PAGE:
CNN just confirmed a report initially published by the NY Daily News that Facebook removed a Trump 2020 campaign ad over violations of its "organized hate" policy.
JUST IN: Facebook has taken down Trump ads "for violating our policy against organized hate," it said.— Ana Cabrera (@AnaCabrera) June 18, 2020
NBC News reported that multiple ads had been censored by Facebook.
Facebook has taken down multiple Trump reelection campaign ads citing policy violation against organized hate.— Sally Shin (@sallyshin) June 18, 2020
Spox tells @NBCNews "our policy prohibits using a banned hate group's symbol to identify political prisoners without the context that condemns or discusses the symbol”
FB CEO Mark Zuckerberg infamously earned the ire of Congressional Democrats and the progressive left after refusing to censor political ads containing alleged "misinformation" (as all political ads have since time immemorial).
Apparently, the offending ad can be seen below: Certain iterations of the ad included a symbol that the Trump campaign intended to associate with the "left-wing mobs" it referenced in the post.
Apparently, Facebook deemed that the red upside down triangle is associated with the holocaust after a far-left group posing as a 'human rights' organization accused Trump of "campaigning for the 2020 election using a Nazi concentration camp symbol".
The President of the United States is campaigning for reelection using a Nazi concentration camp symbol.— Bend the Arc: Jewish Action (@jewishaction) June 18, 2020
Nazis used the red triangle to mark political prisoners and people who rescued Jews.
Trump & the RNC are using it to smear millions of protestors.
Their masks are off. pic.twitter.com/UzmzDaRBup
In a pattern that is, by now, familiar, the Washington Post ran a story that was published earlier today claiming that the campaign ad bore the 'nazi' symbol (it appears WaPo's main source was the activist group cited above). The Washington Post's inquiry appears to have prompted Facebook to censor the post, according to a company spokesman who spoke with WaPo.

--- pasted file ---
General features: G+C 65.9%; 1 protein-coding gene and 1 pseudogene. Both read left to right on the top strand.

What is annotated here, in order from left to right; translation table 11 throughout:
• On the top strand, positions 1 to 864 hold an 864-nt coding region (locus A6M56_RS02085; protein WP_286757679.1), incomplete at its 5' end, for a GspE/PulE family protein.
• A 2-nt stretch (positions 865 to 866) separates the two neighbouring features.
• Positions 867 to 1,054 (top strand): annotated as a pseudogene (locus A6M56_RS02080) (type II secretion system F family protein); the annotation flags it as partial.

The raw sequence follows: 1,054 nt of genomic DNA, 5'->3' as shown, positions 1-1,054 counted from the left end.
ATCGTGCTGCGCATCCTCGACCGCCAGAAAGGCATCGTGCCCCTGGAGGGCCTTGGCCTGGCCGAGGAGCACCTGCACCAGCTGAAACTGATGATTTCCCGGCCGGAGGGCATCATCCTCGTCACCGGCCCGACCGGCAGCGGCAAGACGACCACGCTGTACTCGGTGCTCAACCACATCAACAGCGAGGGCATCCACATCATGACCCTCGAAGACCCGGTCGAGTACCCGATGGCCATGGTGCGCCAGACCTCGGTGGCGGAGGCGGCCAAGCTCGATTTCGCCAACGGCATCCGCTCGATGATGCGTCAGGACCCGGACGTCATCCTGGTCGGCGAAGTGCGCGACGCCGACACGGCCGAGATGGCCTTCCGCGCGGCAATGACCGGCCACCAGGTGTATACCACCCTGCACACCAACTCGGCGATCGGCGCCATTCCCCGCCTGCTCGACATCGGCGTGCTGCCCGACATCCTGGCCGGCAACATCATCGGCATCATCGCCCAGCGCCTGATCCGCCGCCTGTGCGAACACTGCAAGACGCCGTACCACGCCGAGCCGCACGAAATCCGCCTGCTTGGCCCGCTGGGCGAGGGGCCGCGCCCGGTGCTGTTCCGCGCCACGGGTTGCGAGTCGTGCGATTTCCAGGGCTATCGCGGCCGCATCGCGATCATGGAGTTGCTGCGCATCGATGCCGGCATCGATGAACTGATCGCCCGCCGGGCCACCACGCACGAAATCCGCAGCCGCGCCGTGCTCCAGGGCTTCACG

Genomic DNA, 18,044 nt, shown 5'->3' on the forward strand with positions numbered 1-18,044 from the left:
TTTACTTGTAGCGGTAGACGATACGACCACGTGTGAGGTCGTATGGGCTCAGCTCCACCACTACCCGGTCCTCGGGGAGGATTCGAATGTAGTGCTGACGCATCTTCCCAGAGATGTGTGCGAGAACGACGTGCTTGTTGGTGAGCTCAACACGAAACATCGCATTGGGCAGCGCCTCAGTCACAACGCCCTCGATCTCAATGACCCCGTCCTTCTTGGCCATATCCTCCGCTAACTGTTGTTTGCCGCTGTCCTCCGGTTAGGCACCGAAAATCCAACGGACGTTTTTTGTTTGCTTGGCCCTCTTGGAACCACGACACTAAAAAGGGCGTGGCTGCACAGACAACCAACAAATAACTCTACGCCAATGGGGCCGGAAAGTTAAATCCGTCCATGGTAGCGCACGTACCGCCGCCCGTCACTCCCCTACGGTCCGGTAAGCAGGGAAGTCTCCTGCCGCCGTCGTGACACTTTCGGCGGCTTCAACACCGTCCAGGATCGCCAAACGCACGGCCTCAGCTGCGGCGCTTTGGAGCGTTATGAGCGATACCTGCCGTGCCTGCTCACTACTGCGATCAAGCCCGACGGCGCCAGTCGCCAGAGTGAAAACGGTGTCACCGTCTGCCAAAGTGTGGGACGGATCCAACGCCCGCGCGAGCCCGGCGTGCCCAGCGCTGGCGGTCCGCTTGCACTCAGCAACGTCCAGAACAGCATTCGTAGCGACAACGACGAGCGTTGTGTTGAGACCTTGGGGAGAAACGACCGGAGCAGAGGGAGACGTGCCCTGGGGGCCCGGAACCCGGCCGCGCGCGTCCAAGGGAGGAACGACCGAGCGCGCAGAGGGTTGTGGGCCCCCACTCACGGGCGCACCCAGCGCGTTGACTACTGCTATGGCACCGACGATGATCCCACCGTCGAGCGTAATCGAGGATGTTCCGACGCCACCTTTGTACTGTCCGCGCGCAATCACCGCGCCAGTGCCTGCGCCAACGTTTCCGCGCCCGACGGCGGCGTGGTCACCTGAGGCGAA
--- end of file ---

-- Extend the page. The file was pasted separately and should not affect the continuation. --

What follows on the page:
A red inverted triangle was first used in the 1930s to identify Communists, and was applied as well to Social Democrats, liberals, Freemasons and other members of opposition parties. The badge forced on Jewish political prisoners, by contrast, featured a yellow triangle overlaid by a red triangle.
In response to queries from The Washington Post, Facebook on Thursday afternoon deactivated ads that included the inverted red triangle.
The red symbol appeared in paid posts sponsored by Trump and Vice President Pence, as well as by the “Team Trump” campaign page. It was featured alongside text warning of “Dangerous MOBS of far-left groups” and asking users to sign a petition about antifa, a loose collection of anti-fascist activists whom the Trump administration has sought to link to recent violence, despite arrest records that show their involvement is trivial.
"We removed these posts and ads for violating our policy against organized hate,” said Andy Stone, a Facebook spokesman. "Our policy prohibits using a banned hate group’s symbol to identify political prisoners without the context that condemns or discusses the symbol."
However, the Trump campaign (which was quoted in the WaPo article), responded with clear examples of Antifa merchandise bearing the upside down red triangle in question, which one of Trump's campaign reps described as "an antifa symbol".
This is an emoji. 🔻— Trump War Room - Text TRUMP to 88022 & get the APP (@TrumpWarRoom) June 18, 2020
It's also a symbol widely used by Antifa. It was used in an ad about Antifa.
It is not in the ADL's Hate Symbols Database. pic.twitter.com/RSzvNT0SrC
And while several left-wing trolls tried to suggest that evidence of the upside down red triangle had been planted by the Trump campaign, a reporter for - get this - NBC News decided to investigate to see if the Trump campaign really had planted the image...
Hi there. Can you tell me where the image you're posting originated? Thanks.— Brandy Zadrozny (@BrandyZadrozny) June 18, 2020
...the verdict? the campaign didn't just make it up.
It seems like it is a Spain-specific symbol. I've seen versions on several Spanish accounts now. Thanks!— Brandy Zadrozny (@BrandyZadrozny) June 18, 2020
For anybody who's still skeptical, check out this online store, which apparently specializes in "antifa-themed" merchandise.
We suspect that almost none of the users who viewed the ad on Facebook made the association, which is why it was apparently flagged by an activist group that's clearly digging for anything in Trump's campaign materials that can possibly be portrayed as 'racist' or 'antisemetic' - however tenuous the connection.
Of course, a quick google search reveals that antifa-branded merchandise frequently bears the symbol, which was reportedly used in concentration camps to mark non-Jewish political prisoners.